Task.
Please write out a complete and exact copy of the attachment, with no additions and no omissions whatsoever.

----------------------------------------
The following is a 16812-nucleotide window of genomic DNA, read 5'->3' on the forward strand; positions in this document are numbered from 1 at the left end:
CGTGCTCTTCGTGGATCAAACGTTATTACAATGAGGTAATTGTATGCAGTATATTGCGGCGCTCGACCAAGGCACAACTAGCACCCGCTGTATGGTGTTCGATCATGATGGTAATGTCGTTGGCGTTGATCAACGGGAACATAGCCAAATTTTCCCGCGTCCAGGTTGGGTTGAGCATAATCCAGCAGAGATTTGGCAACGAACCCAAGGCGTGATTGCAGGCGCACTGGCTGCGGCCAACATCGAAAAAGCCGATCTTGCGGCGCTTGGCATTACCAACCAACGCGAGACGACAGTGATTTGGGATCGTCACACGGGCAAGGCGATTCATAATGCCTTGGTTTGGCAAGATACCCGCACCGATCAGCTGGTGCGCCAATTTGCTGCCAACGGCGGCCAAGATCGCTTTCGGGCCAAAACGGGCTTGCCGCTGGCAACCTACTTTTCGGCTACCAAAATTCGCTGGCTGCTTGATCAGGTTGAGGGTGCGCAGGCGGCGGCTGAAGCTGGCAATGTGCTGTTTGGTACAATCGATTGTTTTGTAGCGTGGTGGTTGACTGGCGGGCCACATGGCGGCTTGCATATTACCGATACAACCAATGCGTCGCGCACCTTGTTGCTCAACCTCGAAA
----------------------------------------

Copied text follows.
The following is a 16812-nucleotide window of genomic DNA, read 5'->3' on the forward strand; positions in this document are numbered from 1 at the left end:
CGTGCTCTTCGTGGATCAAACGTTATTACAATGAGGTAATTGTATGCAGTATATTGCGGCGCTCGACCAAGGCACAACTAGCACCCGCTGTATGGTGTTCGATCATGATGGTAATGTCGTTGGCGTTGATCAACGGGAACATAGCCAAATTTTCCCGCGTCCAGGTTGGGTTGAGCATAATCCAGCAGAGATTTGGCAACGAACCCAAGGCGTGATTGCAGGCGCACTGGCTGCGGCCAACATCGAAAAAGCCGATCTTGCGGCGCTTGGCATTACCAACCAACGCGAGACGACAGTGATTTGGGATCGTCACACGGGCAAGGCGATTCATAATGCCTTGGTTTGGCAAGATACCCGCACCGATCAGCTGGTGCGCCAATTTGCTGCCAACGGCGGCCAAGATCGCTTTCGGGCCAAAACGGGCTTGCCGCTGGCAACCTACTTTTCGGCTACCAAAATTCGCTGGCTGCTTGATCAGGTTGAGGGTGCGCAGGCGGCGGCTGAAGCTGGCAATGTGCTGTTTGGTACAATCGATTGTTTTGTAGCGTGGTGGTTGACTGGCGGGCCACATGGCGGCTTGCATATTACCGATACAACCAATGCGTCGCGCACCTTGTTGCTCAACCTCGAAA